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Stay At Home or Pay for Daycare?

Posted By Jim On 09/23/2009 @ 7:36 am In Family | 85 Comments

We’re getting to the age when our friends are starting to have kids and so the topic of daycare has come up on a number of occasions. As a couple with no kids, we haven’t done the research but we’ve always known intuitively that daycare was expensive. In doing some research for this article, I was amazed at how expensive daycare was. A whole year for an infant can run you $18,000!

So in our modern age where you have two working parents, many couples have to decide whether they want to keep two incomes or drop down to one. If we were to make that decision, here is what I think we’d do in preparation.

Daycare vs. Stay At Home

While the start of the decision making process may seem quite analytical, the decision itself is almost entirely emotional. The numbers may force your decision but more often than not, they won’t and you’ll be stuck deciding between the non-financial aspects.

So here’s the million dollar question – Should Mom or Dad continue to work and pay for daycare, or be a stay at home Mom or Dad? The answer lies first in the numbers.

Cost of Daycare

For our analysis, I used the average weekly rate of the first three daycare facilities in our region on Google Maps that listed their rates online. The average rate, for five full days, was:

  • Infant/Toddler: $1,500
  • Two Year Olds: $1,200
  • Three & Four Year Olds: $1,100

Breakeven Point between Daycare vs. Stay At Home

If you have one infant and are paying $1,500 a month for daycare, that’s equal to a $2,000 a month salary in the 25% tax bracket. If you earn less, you should become a stay at home parent because you are spending more on daycare than you are earning at your job. If you earn more, then you have to decide whether the difference is worth the time away from your child.

This analysis simplifies the math tremendously. First, it assumes a marginal tax rate of 25% which isn’t accurate if you’re a single parent earning $24,000 a year (15% marginal tax bracket for the 2009 IRS tax brackets [3]). Secondly, it ignores all deductions from income.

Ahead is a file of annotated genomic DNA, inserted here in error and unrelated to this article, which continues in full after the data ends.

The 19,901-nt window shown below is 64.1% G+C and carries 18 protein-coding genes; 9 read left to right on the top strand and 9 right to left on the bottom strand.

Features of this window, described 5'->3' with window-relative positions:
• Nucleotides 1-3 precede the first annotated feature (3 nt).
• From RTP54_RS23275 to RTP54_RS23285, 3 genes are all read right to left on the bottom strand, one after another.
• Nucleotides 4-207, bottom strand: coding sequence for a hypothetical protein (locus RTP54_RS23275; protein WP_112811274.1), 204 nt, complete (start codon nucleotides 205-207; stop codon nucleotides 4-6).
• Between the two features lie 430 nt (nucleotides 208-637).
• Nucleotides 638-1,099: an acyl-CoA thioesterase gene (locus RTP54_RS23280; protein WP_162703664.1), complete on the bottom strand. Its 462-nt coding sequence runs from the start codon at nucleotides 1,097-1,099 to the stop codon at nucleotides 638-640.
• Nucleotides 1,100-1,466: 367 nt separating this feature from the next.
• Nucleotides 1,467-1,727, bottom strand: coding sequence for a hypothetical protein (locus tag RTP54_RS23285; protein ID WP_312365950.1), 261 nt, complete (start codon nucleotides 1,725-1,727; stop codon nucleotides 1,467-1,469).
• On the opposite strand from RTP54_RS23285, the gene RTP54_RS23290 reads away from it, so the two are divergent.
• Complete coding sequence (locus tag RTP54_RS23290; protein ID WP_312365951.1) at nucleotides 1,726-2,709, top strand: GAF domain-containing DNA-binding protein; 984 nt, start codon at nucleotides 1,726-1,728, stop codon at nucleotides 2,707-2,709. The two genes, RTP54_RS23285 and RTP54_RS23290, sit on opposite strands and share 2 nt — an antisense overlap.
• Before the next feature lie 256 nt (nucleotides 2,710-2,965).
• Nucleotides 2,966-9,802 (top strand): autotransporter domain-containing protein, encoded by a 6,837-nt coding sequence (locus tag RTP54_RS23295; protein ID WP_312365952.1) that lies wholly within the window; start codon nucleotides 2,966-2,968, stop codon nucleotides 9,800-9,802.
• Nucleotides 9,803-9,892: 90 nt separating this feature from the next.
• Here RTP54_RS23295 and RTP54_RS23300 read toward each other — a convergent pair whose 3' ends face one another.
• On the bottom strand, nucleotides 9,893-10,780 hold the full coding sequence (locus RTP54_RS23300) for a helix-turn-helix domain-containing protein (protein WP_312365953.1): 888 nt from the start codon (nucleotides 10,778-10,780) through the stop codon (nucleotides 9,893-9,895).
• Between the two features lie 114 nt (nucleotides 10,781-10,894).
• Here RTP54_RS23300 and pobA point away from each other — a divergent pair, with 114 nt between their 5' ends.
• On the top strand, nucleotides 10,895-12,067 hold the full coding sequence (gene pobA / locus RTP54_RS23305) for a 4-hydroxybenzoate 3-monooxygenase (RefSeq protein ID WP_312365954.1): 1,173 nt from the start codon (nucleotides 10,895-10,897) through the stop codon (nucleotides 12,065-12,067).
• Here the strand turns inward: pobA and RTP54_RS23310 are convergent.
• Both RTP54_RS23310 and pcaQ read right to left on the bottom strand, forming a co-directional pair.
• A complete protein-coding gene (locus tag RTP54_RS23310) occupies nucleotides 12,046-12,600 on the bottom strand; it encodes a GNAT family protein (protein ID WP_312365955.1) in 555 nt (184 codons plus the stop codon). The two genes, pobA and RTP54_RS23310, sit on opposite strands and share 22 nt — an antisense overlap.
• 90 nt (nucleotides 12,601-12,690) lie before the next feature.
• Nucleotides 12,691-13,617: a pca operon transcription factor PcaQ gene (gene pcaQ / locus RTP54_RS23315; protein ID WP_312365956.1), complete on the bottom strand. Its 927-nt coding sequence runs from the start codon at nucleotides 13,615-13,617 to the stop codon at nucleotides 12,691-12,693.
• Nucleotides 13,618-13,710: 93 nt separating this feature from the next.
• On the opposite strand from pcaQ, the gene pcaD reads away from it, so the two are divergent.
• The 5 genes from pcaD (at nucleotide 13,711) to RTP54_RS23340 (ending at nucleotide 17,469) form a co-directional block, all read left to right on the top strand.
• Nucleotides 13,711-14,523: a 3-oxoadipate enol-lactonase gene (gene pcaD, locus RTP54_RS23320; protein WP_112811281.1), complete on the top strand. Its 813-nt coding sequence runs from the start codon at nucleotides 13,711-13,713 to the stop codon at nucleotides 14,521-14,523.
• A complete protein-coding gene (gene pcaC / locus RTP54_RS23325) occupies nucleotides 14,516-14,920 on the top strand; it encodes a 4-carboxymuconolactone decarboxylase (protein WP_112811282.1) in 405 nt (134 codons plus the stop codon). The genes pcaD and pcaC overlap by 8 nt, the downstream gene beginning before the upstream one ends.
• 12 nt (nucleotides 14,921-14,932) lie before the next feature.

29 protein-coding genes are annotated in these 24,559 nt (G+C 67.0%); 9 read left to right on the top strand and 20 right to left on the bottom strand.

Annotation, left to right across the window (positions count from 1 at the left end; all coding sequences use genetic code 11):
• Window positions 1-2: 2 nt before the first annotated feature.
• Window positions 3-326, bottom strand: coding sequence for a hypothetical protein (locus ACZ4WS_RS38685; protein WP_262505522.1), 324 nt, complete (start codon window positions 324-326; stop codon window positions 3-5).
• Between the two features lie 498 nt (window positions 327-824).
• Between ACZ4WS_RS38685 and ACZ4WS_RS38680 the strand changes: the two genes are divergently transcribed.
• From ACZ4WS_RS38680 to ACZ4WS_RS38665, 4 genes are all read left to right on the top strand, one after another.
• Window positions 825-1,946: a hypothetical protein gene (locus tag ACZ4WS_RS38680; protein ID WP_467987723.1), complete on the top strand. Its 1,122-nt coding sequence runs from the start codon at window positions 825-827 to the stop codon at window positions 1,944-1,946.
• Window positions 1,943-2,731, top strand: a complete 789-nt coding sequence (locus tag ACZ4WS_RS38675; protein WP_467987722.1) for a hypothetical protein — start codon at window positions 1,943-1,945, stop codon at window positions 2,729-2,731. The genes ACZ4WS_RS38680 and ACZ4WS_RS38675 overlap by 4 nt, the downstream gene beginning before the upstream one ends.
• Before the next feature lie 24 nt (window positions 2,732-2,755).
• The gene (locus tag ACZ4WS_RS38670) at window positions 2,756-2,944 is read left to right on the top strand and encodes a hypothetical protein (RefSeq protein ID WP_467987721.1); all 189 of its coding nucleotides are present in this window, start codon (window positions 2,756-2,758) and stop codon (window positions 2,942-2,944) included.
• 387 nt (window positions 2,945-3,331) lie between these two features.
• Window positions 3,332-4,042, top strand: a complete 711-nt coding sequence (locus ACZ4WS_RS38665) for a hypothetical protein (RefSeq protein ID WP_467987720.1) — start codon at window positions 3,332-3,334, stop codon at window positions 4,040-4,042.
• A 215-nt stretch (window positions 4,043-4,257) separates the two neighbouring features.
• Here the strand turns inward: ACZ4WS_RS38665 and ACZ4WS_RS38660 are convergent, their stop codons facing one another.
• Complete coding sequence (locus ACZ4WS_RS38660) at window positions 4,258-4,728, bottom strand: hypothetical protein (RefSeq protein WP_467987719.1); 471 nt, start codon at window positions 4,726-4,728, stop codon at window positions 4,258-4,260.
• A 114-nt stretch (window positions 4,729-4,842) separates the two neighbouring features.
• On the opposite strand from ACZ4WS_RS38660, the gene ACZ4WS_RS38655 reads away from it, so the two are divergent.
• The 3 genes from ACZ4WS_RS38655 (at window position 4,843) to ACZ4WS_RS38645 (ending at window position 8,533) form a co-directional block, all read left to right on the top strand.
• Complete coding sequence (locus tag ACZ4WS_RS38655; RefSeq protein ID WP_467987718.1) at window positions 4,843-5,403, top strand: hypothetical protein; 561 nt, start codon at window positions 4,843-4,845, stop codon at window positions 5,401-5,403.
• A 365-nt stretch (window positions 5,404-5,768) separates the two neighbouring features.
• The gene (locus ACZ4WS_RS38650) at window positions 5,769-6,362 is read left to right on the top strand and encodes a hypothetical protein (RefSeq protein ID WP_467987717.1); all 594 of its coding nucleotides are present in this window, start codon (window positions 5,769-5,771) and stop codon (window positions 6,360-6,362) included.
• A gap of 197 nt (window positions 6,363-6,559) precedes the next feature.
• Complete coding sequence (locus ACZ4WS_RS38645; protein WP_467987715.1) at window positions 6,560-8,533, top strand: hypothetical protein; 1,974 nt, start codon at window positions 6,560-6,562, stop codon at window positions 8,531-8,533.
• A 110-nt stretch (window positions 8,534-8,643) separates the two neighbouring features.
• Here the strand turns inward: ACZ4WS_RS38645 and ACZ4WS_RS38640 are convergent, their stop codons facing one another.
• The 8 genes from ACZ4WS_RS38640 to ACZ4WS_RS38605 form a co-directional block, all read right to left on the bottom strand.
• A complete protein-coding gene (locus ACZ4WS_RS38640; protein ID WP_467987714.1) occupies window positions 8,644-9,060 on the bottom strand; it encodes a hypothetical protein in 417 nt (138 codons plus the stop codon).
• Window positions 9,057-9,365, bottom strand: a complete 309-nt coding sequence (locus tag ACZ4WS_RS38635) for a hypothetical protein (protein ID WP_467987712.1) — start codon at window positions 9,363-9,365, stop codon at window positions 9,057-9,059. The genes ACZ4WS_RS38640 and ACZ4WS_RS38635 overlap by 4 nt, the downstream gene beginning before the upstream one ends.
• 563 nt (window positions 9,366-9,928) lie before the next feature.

If you have two children, say an infant and a two year old, then the total cost is $2,700 a month or $3,600 salary if you’re in the 25% tax bracket. Again, the decision is still the same. Do you stay at home and save the $3,600 or do you work and pocket the difference?

Non-Financial Factors

Arguably the biggest considerations you have for this decision are the non-financial ones. To simplify it, in daycare, your child gets socialization with other children. At home, your child gets more attention from the parent who is staying at home. There are obviously other considerations but those are probably the biggest arguments for either choice and they’re clearly non-financial.

The problem is you can’t assign a dollar value to those factors. How important is it for your toddler to interact with other children his or her age? Is it more important for a toddler to spend time with a parent at home?

The Decision

In the extreme cases, where you are earning less than the cost of daycare or where you are earning far in excess the cost of daycare, the financial aspects force a particular choice. It’s in those borderline areas, where the numbers don’t point to a clear answer, where the non-financial aspects used to decide. Like anything else in life, it’s not always about the money.

To the parents out there, if you went through this decision making process I would love to hear your thoughts about it. To the non-parents, is this something you’ve discussed? If so, what considerations have you talked about? I think a lot of people struggle with this decision and your insight would be invaluable.

(Photo: eugeniajulian [4])


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[3] 2009 IRS tax brackets: http://www.bargaineering.com/articles/2009-federal-income-tax-brackets-projected.html

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